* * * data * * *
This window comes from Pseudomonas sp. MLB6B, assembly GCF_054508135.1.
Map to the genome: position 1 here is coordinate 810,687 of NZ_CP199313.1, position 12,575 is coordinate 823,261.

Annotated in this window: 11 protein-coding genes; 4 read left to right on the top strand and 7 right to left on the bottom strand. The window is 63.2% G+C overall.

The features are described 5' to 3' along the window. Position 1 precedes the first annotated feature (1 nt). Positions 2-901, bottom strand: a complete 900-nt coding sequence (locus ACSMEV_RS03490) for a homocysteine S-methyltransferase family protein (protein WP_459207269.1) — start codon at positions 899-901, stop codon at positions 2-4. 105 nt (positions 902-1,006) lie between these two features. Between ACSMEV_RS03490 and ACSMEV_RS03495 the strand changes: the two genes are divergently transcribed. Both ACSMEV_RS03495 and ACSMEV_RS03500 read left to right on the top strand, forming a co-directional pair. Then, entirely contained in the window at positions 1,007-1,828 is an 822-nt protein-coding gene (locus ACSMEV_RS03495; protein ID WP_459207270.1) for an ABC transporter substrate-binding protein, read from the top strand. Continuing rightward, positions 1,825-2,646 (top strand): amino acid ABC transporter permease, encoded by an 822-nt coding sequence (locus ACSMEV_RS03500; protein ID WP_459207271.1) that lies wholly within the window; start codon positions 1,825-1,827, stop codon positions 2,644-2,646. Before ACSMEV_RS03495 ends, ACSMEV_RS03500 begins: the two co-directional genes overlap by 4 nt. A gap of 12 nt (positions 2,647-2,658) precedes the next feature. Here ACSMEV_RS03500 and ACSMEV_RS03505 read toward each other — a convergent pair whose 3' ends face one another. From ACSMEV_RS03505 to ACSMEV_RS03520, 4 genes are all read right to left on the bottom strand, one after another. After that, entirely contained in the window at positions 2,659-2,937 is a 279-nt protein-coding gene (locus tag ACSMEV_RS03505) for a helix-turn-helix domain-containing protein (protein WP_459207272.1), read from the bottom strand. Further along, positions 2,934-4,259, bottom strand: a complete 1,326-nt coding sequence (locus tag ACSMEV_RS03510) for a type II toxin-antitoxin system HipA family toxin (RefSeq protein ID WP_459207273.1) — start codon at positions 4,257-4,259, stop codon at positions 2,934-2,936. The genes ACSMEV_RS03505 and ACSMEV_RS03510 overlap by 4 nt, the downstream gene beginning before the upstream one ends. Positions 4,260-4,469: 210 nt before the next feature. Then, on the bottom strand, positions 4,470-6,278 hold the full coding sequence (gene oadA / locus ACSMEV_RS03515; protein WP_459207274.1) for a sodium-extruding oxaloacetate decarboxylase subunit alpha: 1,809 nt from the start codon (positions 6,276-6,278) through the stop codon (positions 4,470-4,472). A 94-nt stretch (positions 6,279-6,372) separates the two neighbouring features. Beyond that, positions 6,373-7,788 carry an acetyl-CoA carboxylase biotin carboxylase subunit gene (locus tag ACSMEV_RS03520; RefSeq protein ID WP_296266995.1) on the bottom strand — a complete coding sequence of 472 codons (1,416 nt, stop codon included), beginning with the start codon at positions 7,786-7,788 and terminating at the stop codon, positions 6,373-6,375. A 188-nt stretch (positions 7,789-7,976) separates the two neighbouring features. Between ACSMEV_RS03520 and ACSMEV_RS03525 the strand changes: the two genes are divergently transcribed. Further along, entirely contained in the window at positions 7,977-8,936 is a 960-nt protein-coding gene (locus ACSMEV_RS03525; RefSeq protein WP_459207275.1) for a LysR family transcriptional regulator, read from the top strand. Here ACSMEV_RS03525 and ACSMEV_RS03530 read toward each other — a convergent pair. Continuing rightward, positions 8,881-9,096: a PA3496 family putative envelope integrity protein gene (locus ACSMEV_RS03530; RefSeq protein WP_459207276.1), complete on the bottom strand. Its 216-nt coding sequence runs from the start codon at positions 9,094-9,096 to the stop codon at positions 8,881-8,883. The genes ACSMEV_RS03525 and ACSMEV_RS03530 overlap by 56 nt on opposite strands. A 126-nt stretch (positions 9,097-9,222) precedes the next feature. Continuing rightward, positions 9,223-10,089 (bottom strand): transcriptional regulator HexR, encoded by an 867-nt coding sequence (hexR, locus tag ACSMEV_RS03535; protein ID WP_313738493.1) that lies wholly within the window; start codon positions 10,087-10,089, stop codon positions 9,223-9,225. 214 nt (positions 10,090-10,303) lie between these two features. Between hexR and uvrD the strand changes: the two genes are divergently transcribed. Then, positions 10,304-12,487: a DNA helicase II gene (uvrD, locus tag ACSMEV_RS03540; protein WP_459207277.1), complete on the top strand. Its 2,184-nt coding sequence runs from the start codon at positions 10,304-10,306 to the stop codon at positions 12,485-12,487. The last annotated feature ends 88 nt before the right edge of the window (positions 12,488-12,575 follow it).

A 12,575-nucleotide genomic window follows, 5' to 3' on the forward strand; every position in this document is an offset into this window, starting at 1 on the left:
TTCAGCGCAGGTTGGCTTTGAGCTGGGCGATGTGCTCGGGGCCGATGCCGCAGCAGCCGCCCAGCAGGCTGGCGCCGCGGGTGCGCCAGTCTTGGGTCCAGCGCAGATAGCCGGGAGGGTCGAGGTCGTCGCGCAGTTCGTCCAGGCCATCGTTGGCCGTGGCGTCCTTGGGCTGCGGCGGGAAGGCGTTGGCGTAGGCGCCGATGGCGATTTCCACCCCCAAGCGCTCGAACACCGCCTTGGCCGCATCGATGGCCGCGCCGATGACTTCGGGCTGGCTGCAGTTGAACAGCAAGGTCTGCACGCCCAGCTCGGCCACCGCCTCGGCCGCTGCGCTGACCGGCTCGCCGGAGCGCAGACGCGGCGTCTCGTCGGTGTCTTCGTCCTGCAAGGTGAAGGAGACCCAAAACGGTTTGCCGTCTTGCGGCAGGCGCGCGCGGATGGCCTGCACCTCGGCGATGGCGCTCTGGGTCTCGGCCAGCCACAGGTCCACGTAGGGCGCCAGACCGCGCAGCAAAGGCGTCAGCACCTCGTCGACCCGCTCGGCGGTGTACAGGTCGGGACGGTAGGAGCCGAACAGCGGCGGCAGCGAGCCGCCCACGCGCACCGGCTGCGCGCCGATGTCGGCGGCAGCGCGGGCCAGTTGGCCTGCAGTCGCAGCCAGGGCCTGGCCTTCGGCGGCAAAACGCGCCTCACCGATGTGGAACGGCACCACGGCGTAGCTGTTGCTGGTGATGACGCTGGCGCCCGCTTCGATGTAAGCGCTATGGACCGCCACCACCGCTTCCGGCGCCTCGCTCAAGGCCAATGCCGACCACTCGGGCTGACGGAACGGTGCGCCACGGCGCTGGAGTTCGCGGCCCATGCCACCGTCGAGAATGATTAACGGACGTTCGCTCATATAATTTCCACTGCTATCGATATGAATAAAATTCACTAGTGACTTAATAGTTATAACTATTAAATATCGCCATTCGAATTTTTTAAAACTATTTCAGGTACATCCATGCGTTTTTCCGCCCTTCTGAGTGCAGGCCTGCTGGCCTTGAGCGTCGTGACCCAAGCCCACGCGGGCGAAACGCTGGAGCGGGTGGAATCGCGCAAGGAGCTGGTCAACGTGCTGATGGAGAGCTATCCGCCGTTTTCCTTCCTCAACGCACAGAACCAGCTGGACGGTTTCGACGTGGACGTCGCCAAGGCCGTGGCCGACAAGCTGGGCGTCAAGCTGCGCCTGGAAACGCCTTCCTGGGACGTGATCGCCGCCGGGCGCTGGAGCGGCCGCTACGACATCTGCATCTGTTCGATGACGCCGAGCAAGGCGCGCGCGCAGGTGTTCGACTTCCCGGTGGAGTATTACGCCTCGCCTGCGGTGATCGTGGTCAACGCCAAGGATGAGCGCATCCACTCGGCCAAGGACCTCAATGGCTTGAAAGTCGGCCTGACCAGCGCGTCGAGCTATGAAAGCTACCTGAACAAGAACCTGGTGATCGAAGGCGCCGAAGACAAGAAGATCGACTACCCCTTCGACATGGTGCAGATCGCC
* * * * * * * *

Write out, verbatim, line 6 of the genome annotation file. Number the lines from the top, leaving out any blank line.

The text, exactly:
TTCAGCGCAGGTTGGCTTTGAGCTGGGCGATGTGCTCGGGGCCGATGCCGCAGCAGCCGCCCAGCAGGCTGGCGCCGCGGGTGCGCCAGTCTTGGGTCCAGCGCAGATAGCCGGGAGGGTCGAGGTCGTCGCGCAGTTCGTCCAGGCCATCGTTGGCCGTGGCGTCCTTGGGCTGCGGCGGGAAGGCGTTGGCGTAGGCGCCGATGGCGATTTCCACCCCCAAGCGCTCGAACACCGCCTTGGCCGCATCGATGGCCGCGCCGATGACTTCGGGCTGGCTGCAGTTGAACAGCAAGGTCTGCACGCCCAGCTCGGCCACCGCCTCGGCCGCTGCGCTGACCGGCTCGCCGGAGCGCAGACGCGGCGTCTCGTCGGTGTCTTCGTCCTGCAAGGTGAAGGAGACCCAAAACGGTTTGCCGTCTTGCGGCAGGCGCGCGCGGATGGCCTGCACCTCGGCGATGGCGCTCTGGGTCTCGGCCAGCCACAGGTCCACGTAGGGCGCCAGACCGCGCAGCAAAGGCGTCAGCACCTCGTCGACCCGCTCGGCGGTGTACAGGTCGGGACGGTAGGAGCCGAACAGCGGCGGCAGCGAGCCGCCCACGCGCACCGGCTGCGCGCCGATGTCGGCGGCAGCGCGGGCCAGTTGGCCTGCAGTCGCAGCCAGGGCCTGGCCTTCGGCGGCAAAACGCGCCTCACCGATGTGGAACGGCACCACGGCGTAGCTGTTGCTGGTGATGACGCTGGCGCCCGCTTCGATGTAAGCGCTATGGACCGCCACCACCGCTTCCGGCGCCTCGCTCAAGGCCAATGCCGACCACTCGGGCTGACGGAACGGTGCGCCACGGCGCTGGAGTTCGCGGCCCATGCCACCGTCGAGAATGATTAACGGACGTTCGCTCATATAATTTCCACTGCTATCGATATGAATAAAATTCACTAGTGACTTAATAGTTATAACTATTAAATATCGCCATTCGAATTTTTTAAAACTATTTCAGGTACATCCATGCGTTTTTCCGCCCTTCTGAGTGCAGGCCTGCTGGCCTTGAGCGTCGTGACCCAAGCCCACGCGGGCGAAACGCTGGAGCGGGTGGAATCGCGCAAGGAGCTGGTCAACGTGCTGATGGAGAGCTATCCGCCGTTTTCCTTCCTCAACGCACAGAACCAGCTGGACGGTTTCGACGTGGACGTCGCCAAGGCCGTGGCCGACAAGCTGGGCGTCAAGCTGCGCCTGGAAACGCCTTCCTGGGACGTGATCGCCGCCGGGCGCTGGAGCGGCCGCTACGACATCTGCATCTGTTCGATGACGCCGAGCAAGGCGCGCGCGCAGGTGTTCGACTTCCCGGTGGAGTATTACGCCTCGCCTGCGGTGATCGTGGTCAACGCCAAGGATGAGCGCATCCACTCGGCCAAGGACCTCAATGGCTTGAAAGTCGGCCTGACCAGCGCGTCGAGCTATGAAAGCTACCTGAACAAGAACCTGGTGATCGAAGGCGCCGAAGACAAGAAGATCGACTACCCCTTCGACATGGTGCAGATCGCC